If issues arise in a cabin or between members of different cabins, the first intervention happens with cabin staff. In staff training, we teach various methods to guide each person involved in the incident to a mutually agreeable solution. If the cabin staff need assistance, any issue can move through the management team all the way up to the Assistant Camp Director or Executive Director. It is our goal to keep kids at camp. There are certain behaviors, however, that we cannot tolerate and are grounds for dismissal. Those include physically attacking another person; physical, emotional, or psychological bullying; sexual contact; or continued refusal to follow camp policies, including running away. All campers and staff are held to these standards.

If a camper gets into a situation that requires staff intervention, YMCA Camp Santa Maria will use the following steps to address the issue:

  • Staff and the camper(s) involved will sit down and talk about the incident. Any other people involved in the event will also participate. If necessary, it can be escalated up through the management team up to the assistant camp director or executive director.
  • The parents of the camper(s) involved will be called and informed of the situation.
  • The camper(s) and staff will create a behavioral contract that will state the issue being addressed and actions that each person involved will follow. Parents will be called and filled in on the particulars of the contract.
  • If the camper’s behavior necessitates dismissal from the session or the camper refuses to change his or her behavior, parents will be called and asked to pick up their child as soon as possible, regardless of the time of the incident. In some cases, a camper may be removed from camp and allowed to come back the same summer. If a camper is removed from camp and does not come back, a discussion between the camp and the parents may need to take place before the camper is allowed to return to camp. Refunds may not be issued for instances of poor camper behavior. 

At YMCA Camp Santa Maria, we take the issue of bullying very seriously, and people who choose to bully at camp will be asked to leave. Whether the bullying is physical, psychological, emotional or even electronic, it is grounds for a camper to be removed at the complete discretion of the Executive Director. We train our staff in the various forms of bullying prevention and even the different ways campers may bully. If you have any questions about bullying or what constitutes bullying at camp, please contact us. Refunds will not be issued for campers asked to leave CSM.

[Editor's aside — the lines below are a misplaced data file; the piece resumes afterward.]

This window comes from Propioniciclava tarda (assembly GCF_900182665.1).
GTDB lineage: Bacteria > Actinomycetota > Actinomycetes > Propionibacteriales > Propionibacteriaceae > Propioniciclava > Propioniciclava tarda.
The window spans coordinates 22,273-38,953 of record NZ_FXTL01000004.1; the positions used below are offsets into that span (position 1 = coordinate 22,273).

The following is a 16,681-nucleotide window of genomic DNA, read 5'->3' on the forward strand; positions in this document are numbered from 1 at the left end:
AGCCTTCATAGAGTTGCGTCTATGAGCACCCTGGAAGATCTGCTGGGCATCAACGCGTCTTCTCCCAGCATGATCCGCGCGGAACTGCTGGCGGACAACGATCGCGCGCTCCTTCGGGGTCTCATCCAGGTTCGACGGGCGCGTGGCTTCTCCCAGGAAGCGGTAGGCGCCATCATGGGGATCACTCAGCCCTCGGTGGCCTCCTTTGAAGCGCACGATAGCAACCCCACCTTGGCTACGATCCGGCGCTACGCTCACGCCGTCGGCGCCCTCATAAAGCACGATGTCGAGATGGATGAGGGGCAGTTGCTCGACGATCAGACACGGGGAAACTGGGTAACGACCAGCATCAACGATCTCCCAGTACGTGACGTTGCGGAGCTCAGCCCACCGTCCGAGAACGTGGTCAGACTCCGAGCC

Parents play an important role in a camper’s experience. Sending your child to camp prepared is important to his or her success. It is also important for parents to discuss with their child what to expect while they are at camp. Campers are always excited to receive mail, and parents are encouraged to correspond with their camper. At Camp Santa Maria, we also encourage camp families to have open communication with our staff so we may serve campers in the best way possible.

YMCA Camp Santa Maria has at least one full-time medical personnel who lives onsite and provides medical care to campers at all times. We are also connected with a pediatrician and clinic in the town of Conifer, and we are serviced by local emergency medical services. It is important that parents discuss special medical needs with the camp director prior to coming to camp.

In general, we do not allow campers to call home. We enforce this policy because we have found that calling home most often has a negative effect on the camper and prolongs homesickness. If a camper is very upset, you will hear from us ASAP and we will discuss any future actions together. A staff member will contact you in the case that your camper is ill or experiencing ongoing homesickness. Please note that campers are not permitted to have cell phones at camp, so please leave them at home. If a staff member finds your campers with an electronic device, it will be confiscated for the duration of their stay at camp. Your camper will survive, and likely thrive, without their phone at camp.

Camp Life